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Holly Lake Effect

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Thanksgiving: It's not quite over yet....
Thanksgiving is one of the bigger if not the biggest "eatin" day of the year. That's probably because it all started back when there was no cable TV for watching football, there were no vehicles to transport whole families to the mall and everybody was severely afflicted with chores. Today we hardly know the meaning of the word "chore" but we do know the meaning of the word "eat".
Thanksgiving is a gathering time, when people who hardly know each other but are related in some way decide it's important for them to get together. It's a mingling of little kids climbing over furniture, making forts out of sofa pillows and women of various ages applying themselves to the revival of old recipes that once someone's grandma produced this time of year.
The happy laughter, the mantra ("Please pass the...), the occasional dropping of a utensil onto the floor and the whine of the family dog waiting for its share are all important aspects of this revered holiday. But the most important act in this drama is the one in which leftovers play the key role. The hostess who has had the major role in acquiring the potables, suddenly realizes there are going to be leftovers. The interior of her refrigerator looks like one of those 2,000 piece jigsaw puzzles. She can do nothing but stand in front of it and sigh. It's a matter of her family being confronted with various forms of turkey this and that for the next two weeks or figuring out some way to convince people that their lives will be enriched by leftovers.
Here's how it can be done. Just as the first group is getting ready to pack up and leave, you put together a game plan. This involves checking their luggage. If there is a styrofoam container in which they have initially brought cold beer or an array of home-grown garden vegetables such as turnip greens and rutabagas, that container is bound to be empty now. You sneak off the sliding top, quickly drop into it several plastic bags full of sliced turkey, dressing and cranberries with a little prayer that nothing will be discovered in time and nothing will leak.
If there is no such cooler handy, check out the various paper sacks holding their belongings such as damp bathing suits, wild persimmons picked up off the ground, and other wilderness souvenirs. See if there is room at the top, then see if any of the sack's owners are in plain sight. If not, quickly drop in a plastic bag of turkey, a chunk of pumpkin pie and a half-dozen of Mrs. Murphy's fluffy yeast dinner rolls which you know-unless they have a new owner- will wind up hidden in your freezer until way past deterioration time.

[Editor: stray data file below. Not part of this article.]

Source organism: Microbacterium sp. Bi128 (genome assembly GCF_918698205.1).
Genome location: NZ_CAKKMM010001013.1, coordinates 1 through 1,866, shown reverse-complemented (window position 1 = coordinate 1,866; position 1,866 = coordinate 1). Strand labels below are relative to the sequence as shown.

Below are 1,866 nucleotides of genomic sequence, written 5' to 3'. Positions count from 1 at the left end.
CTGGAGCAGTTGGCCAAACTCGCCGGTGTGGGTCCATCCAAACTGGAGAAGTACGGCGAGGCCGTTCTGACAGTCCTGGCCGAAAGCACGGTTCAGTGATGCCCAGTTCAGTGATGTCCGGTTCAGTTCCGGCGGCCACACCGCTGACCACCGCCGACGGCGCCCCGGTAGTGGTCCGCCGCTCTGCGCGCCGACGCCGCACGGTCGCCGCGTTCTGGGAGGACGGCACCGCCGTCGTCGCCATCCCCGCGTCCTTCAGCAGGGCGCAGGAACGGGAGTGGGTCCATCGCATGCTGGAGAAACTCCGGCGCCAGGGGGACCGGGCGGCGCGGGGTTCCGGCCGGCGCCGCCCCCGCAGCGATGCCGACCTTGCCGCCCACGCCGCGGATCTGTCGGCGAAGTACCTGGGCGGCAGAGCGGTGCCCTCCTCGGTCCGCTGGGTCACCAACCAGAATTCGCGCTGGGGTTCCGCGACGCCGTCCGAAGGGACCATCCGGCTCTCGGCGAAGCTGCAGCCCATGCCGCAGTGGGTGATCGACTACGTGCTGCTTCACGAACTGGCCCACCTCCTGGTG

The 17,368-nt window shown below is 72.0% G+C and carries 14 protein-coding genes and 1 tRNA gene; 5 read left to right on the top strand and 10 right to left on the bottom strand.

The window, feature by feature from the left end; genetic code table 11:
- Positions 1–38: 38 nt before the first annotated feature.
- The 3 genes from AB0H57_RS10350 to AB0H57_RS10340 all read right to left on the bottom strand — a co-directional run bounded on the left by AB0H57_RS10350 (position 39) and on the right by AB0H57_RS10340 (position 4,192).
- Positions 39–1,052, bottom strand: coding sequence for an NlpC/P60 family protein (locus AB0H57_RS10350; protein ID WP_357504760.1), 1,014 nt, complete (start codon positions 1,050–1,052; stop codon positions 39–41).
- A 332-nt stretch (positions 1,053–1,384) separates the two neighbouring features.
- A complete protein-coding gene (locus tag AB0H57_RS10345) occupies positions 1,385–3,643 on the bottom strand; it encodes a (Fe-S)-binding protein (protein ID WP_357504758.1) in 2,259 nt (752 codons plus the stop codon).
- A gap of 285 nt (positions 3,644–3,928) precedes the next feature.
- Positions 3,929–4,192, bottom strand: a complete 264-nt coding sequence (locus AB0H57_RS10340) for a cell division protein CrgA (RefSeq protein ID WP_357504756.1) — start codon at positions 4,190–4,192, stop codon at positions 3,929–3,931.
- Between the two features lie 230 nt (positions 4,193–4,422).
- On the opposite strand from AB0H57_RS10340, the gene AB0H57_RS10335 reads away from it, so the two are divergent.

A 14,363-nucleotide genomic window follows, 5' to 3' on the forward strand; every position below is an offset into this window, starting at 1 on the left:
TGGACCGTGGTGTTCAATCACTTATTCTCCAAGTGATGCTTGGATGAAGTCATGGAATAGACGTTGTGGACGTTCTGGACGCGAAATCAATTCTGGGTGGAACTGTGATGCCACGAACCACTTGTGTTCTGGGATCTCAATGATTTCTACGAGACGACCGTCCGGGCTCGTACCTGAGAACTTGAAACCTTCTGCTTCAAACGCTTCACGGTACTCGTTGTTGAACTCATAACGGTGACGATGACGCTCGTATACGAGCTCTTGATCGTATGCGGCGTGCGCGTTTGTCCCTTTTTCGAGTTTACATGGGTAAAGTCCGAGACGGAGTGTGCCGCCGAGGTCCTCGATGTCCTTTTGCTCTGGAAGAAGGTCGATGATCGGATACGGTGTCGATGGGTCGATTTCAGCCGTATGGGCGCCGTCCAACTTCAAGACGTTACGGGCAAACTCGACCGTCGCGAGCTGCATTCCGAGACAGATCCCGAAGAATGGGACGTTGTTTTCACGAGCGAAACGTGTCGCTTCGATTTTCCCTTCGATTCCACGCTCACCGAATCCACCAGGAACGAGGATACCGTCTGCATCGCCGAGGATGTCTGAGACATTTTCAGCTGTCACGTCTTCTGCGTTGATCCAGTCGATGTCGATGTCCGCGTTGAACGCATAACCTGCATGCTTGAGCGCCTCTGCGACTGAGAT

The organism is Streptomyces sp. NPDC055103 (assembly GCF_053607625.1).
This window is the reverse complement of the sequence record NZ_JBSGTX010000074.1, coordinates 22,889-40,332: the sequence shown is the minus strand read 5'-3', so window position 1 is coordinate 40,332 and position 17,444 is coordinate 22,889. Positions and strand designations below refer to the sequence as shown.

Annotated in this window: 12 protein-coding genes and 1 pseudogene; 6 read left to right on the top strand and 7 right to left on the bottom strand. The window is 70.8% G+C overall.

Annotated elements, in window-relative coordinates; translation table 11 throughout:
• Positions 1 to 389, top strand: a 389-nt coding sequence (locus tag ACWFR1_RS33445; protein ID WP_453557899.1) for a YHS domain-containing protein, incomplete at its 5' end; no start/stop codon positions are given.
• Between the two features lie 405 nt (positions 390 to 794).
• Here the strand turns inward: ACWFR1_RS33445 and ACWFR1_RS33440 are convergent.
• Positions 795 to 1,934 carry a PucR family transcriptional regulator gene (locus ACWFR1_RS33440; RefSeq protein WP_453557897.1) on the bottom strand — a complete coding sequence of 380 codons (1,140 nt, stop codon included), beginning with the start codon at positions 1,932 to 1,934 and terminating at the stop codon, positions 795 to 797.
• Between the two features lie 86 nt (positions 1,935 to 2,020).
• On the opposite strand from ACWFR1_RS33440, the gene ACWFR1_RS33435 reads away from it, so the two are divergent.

A third approach is just to come out and ask. You have to be delicate in your phrasing, saying things like... "You do know that turkey second time around-in such dishes as a'la king and taco salad-is even better than it is straight out of the oven? To reinforce that statement, you wave in the air several recipes for using turkey in different dishes. You have been smart enough to have copied these recipes beforehand on your handy HP desktop printer so there will be no gap between the offering and the taking.
Then you can do the "prisoner throwing himself or herself on the mercy of the court act" by saying piteously..."Pul-eeeze do me a favor and take some of this stuff. Else it will go to waste and none of us want that to happen-do we?" I try to reinforce this plea with my mother's wisdom about helping the starving Armenians but I'm not sure there are any more Armenians in this world.
It is interesting that if you leave the choice of leftovers to the potential recipients you will get many more requests for pumpkin pie and sweet potato casserole than for slices of bare meat turkey. Which leaves you with one more piece of wisdom-when you present the leftover breast meat (forget trying to palm off wings and pieces of drumstick-we are of the generation of white meat lovers) be sure to slice it smoothly as if it just came from a delli shrink wrap. Professionalism is everything when you are trying to palm off leftovers.
If none of this works, remember all the good things you have said to others about leftovers and address yourself to discovering some creative ways to make the second time around as good as the first. Write them down as if they were legitimate recipes and remember where you put them so you can get them out in time for the next Thanksgiving.